Video report by ITV News Scotland Correspondent Peter Smith
The lure of Scotland's Hebrides is splendid isolation. In a global coronavirus pandemic, though, it's no place for an idyllic retreat.
There are no Intensive Care Unit (ICU) beds with ventilators on the islands, it's a long, long way to the nearest hospital, and any medical evacuation to the mainland could be weather-dependent.
This week the NHS Western Isles health board reported its first Covid-19 cases. Three elderly patients based on the Isle of Lewis - and apparently not connected - have now tested positive.
That's not to say there aren't more cases - people just aren't being tested on any kind of meaningful scale on the islands.
The remoteness of the islands has been construed as a kind of strength that could shield these communities from the worst of coronavirus. Now the virus is in, though, that remoteness reveals a weakness when it comes to treating patients.
The Isle of Barra, for example, uses a beach as an airport runway which makes medical evacuations more complicated. The school and the village hall also had to be converted to makeshift Covid-19 hospitals, to ensure the island's main hospital is kept virus-free.
I spoke to the island doctor, Mark Willcox, who told me the island is trying its best to prepare. He said: "Even at the best of times, getting medicines here is weather-dependent.
"So if we suddenly had a huge influx of people requiring that kind of assistance then I can see how we would find ourselves stretched very thin, very quickly."
On the neighbouring Isle of Coll, the island has an elderly population, and only one doctor working with extremely limited resources in terms of Personal Protective Equipment (PPE).
Coll's Dr Celine O'Neill published an open letter to all residents last week explaining how exposed their island could be.
"There is currently no immediate MediVac capability as the medical helicopter is not suitable, and although the fixed wing air ambulance is an option for [other islands], it is not a possibility for Coll airport due to its short runway," she wrote.
"This message is to inform you of the extreme fragility of our island community in relation to the coronavirus."
Since then, Dr O'Neill has worked tirelessly to ensure the situation improved for her community. She told me she has secured more PPE and has since been told there is now an option for Coll to have sick islanders taken to the mainland in an emergency.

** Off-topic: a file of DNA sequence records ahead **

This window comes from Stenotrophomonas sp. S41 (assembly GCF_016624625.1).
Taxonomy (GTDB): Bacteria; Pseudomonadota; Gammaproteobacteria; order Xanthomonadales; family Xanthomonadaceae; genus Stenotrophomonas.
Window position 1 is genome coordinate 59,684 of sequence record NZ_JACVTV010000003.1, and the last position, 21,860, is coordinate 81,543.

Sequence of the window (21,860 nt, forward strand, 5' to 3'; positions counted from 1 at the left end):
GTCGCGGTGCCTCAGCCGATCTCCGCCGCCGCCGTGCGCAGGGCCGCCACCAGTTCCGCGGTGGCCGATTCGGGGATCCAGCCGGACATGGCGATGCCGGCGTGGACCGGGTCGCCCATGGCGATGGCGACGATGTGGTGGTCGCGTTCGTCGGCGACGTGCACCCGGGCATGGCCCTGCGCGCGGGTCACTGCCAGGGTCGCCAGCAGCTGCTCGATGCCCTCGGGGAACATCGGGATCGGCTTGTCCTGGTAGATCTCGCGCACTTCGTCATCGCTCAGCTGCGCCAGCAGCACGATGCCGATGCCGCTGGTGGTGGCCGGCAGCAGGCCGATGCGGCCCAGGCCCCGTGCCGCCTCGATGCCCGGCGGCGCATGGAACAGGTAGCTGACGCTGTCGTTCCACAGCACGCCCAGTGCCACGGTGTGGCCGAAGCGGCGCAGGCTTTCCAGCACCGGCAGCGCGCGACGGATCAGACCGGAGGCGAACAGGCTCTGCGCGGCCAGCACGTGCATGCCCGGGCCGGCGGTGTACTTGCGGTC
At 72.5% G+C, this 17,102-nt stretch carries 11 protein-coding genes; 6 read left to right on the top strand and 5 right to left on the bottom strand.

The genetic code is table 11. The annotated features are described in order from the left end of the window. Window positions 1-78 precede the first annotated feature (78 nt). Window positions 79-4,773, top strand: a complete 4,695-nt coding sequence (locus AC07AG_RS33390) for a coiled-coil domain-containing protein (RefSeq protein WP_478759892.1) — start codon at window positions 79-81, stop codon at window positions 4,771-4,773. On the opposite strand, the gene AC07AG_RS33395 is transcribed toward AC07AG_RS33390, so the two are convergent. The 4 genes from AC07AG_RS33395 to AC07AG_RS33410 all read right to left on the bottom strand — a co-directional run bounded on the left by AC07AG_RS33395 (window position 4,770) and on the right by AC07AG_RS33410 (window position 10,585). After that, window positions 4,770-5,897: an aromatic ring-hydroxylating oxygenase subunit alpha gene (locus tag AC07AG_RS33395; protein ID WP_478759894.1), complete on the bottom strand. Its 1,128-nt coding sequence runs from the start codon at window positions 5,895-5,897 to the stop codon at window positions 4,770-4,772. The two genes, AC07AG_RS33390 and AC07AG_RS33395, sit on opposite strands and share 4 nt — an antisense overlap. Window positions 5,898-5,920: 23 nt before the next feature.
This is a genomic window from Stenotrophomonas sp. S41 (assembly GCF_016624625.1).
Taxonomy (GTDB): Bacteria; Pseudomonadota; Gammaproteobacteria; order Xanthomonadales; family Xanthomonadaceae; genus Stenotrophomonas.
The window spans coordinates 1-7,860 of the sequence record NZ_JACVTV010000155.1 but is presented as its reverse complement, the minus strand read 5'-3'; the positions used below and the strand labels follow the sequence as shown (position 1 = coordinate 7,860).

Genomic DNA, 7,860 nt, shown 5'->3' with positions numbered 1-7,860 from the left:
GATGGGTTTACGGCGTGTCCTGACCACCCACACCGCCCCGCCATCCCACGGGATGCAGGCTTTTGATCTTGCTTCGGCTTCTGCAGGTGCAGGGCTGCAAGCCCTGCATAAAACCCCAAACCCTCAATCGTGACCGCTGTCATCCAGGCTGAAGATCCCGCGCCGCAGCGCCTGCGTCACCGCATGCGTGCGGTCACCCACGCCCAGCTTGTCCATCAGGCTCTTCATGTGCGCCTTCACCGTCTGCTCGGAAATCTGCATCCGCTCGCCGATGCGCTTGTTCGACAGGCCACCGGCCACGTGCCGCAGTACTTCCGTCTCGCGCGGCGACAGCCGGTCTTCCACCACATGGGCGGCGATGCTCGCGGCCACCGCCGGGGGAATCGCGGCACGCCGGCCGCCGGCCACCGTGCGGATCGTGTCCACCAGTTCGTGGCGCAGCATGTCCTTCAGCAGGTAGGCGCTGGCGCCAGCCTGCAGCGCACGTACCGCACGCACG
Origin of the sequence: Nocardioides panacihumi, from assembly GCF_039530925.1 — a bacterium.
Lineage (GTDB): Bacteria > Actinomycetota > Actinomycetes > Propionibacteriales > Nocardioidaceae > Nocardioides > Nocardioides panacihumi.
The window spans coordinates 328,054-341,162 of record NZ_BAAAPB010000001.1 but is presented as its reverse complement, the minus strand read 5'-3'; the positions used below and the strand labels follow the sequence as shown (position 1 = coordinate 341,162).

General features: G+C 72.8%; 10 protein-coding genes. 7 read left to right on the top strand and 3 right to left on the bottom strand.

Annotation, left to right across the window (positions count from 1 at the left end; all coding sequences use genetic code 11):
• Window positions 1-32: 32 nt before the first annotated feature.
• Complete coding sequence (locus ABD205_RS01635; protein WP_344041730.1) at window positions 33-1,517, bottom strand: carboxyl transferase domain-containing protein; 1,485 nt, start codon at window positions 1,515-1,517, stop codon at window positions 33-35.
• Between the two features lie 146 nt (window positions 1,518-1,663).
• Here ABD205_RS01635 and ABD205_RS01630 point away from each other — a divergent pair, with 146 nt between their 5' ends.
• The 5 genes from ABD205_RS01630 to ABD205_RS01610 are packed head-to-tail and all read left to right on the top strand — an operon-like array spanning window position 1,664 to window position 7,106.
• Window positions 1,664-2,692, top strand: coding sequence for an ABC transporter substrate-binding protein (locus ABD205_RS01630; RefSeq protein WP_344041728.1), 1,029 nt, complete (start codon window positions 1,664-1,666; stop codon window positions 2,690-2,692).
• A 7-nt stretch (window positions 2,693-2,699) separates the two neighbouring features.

"We are now assured there is a bespoke solution in place to facilitate isolated transfer of critically ill Covid-19 positive, or suspected, patients from the Isle of Coll to the receiving hospital," she said.
"The situation is always changing but I'm in regular communication with the emergency medical retrieval service and the Scottish Ambulance Service who are committed to supporting our community."
Her efforts could save lives and it has certainly reassured the people on the island to know they're not cut off.
Another area of vulnerability on Coll is that the island only has one shop.
Having everyone on Coll going to the same place for essential supplies could be hot spot for infection, though. And so the community adapted.
Pictures of items on the shop's shelf are now posted on Facebook, shopping lists from the residents are emailed in, and the two shop keepers, Dougie and Paula, make up the orders. Then, during his downtime, the island's postman, John, delivers the shopping door-to-door.
No one has to leave the house, and everyone gets what they need. It is island innovation for isolation.
Islanders are also not as far removed from the global pandemic as it may seem. Ballyhaugh, on Coll, is home to the international charity, Project Trust.
They had 200 volunteers in 19 countries and when coronavirus started taking hold - all of them had to be repatriated.
This was a major global operation at the best of times. The fact it was co-ordinated from a Hebridean island, in lockdown, with limited internet connectivity is testament to the resourcefulness of islanders.
This is key to island life.
These are communities that know how to cope when supplies don't arrive on time, when harsh winters cut them off from the mainland for weeks, and where looking out for neighbours isn't a novelty.
Being resilient is just a way of life in the Hebrides.
In the months ahead, that could make all the difference.
Coronavirus: Everything you need to know